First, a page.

The Power of Plastic (and beyond)

America went fairly quickly from hating debt when I was young, to embracing debt for the last 30 years. Even more quickly we have moved from the first form of plastic, a credit card, to having many credit cards, then to debit cards, and now to using a phone app to pay for purchases. Shopping is so much easier than having to carry around cash. While the total transition has taken generations, that is still lightning fast when the breadth of history is considered.

Dave Ramsey and Financial Peace University promote the use of cash and not credit or debit cards. I agree completely because making spending easier has been proven to dramatically increase spending.

But there may be something even better than cash, at least for children. Rather than an “absolutely not, never, not in a million years” reaction to giving a child plastic, consider Greenlight. It is far from perfect, but it has some advantages over cash. Whether it is something you want to try or will work for you is for careful thought, prayer and consideration.

Greenlight calls itself the debit card for kids.

• Parents have the ability to set limits on “anywhere” spending,
• Parents can limit the stores where money can be spent, even select specific stores as the only places where the card can be used,
• Parents can place dollar limits on the money that can be spent, and
• Limits can be set on ATM withdrawal limits.

The advantages of Greenlight over cash seem obvious.

• It has a PIN number, so a lost wallet or purse or card is not necessarily the loss of all cash.
• Cash can be spent anywhere but you can limit the merchants where Greenlight can be used.
• There is an element of teaching the responsible use of a card that is helpful.
• Your children can track his/her savings balance easily.
• Greenlight claims that at least for some families, their children do more chores to earn more money.

Other options include a prepaid card with a controlled balance, and a few competing products such as FamZoo, Mango Prepaid Mastercard, TD Go Prepaid Visa, American Express Serve, Akimbo Prepaid Mastercard, and Capital One MONEY Card. Fees and features vary from card to card and even from state to state, so check each one carefully.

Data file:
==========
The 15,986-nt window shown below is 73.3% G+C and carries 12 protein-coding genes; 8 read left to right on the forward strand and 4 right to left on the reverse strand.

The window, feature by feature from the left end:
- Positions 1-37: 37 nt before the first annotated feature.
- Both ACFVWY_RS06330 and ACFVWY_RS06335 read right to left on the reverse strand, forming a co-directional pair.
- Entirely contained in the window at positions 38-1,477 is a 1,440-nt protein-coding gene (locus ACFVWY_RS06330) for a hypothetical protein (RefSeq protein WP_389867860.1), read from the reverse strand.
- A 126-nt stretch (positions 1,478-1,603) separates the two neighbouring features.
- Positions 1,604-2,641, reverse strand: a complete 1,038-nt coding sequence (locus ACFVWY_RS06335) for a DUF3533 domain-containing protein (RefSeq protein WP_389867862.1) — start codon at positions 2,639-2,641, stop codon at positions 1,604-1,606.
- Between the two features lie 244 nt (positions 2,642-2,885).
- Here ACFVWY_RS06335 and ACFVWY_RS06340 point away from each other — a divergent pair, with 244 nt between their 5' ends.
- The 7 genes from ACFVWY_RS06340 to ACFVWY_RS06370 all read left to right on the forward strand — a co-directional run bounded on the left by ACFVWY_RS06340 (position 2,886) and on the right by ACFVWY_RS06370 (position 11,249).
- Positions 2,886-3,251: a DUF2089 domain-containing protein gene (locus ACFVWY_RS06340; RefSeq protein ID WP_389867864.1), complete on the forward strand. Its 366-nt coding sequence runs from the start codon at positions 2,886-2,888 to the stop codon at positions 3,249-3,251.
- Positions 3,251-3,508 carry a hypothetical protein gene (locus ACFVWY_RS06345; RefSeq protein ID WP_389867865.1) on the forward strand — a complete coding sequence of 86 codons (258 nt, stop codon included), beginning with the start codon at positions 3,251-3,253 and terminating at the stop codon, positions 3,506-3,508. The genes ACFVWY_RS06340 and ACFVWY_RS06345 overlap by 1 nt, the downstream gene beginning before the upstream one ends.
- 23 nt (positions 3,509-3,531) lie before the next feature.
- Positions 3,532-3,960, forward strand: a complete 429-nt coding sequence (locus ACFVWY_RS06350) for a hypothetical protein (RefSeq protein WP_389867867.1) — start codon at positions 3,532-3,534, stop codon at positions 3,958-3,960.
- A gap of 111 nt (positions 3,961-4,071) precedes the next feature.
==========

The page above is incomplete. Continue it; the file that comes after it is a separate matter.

We could do a review of each of these, but in a week or two that review might very well be out of date. More financial products like these are coming out all the time. Do a search for debit cards for kids and cards for kids before you decide. Look for a current independent review on the card or product you are checking on at CreditKarma or online generally, but know that any of these cards can change their charges at any time. New apps for phones are also coming out regularly, so check them out as well.

But before you do any of that, please read The Truth About Teens and Credit Cards. Dave Ramsey gives real life examples as well as solid advice about avoiding credit cards. Consider this site as a good resource for learning how to teach your kids better about money. You are not doing your child any favor or teaching anything good if you are setting your child up for overwhelming consumer debt and financial failure. The lessons involved in Parts 1 through 8 of this series of articles should all precede a debit or credit card of any type.

Before the card and the phone apps, start here

The most important lesson about money you can ever teach your child is that decisions and choices about money handling are all spiritual decisions. How money is earned, given, saved and spent are all deeply intertwined with your relationship with God. Bad financial decisions often result from a lack of good spiritual understanding, counsel and prayer. Just go back to the Sermon on the Mount, Matthew 5, 6 and 7. In Matthew, in rapid succession, Jesus mentions giving, prayer, treasures in heaven (true wealth), followed by the inevitable lesson for those with misplaced priorities, anxiety. It is fitting that He closes that chapter of the Bible and those lessons with these words,

Matthew 6:33-34
33  But seek first his kingdom and his righteousness, and all these things will be given to you as well.
34  Therefore do not worry about tomorrow, for tomorrow will worry about itself. Each day has enough trouble of its own.

Life and teaching life means having to make many choices, often hard ones, sometimes painful ones. Make them wisely and with God in mind. And check out our previous articles on Teaching Money to Children and Youth at for other ideas to help teach children of all ages.

About the Author

John Campbell has retired from a 40-year legal practice as a trial attorney in Tampa. He has served in multiple volunteer roles at Idlewild Baptist Church in Lutz, Florida, where he met Jesus. He began serving as the Executive Director of the Idlewild Foundation in 2016. He has been married to the love of his life, Mona Puckett Campbell, since 1972.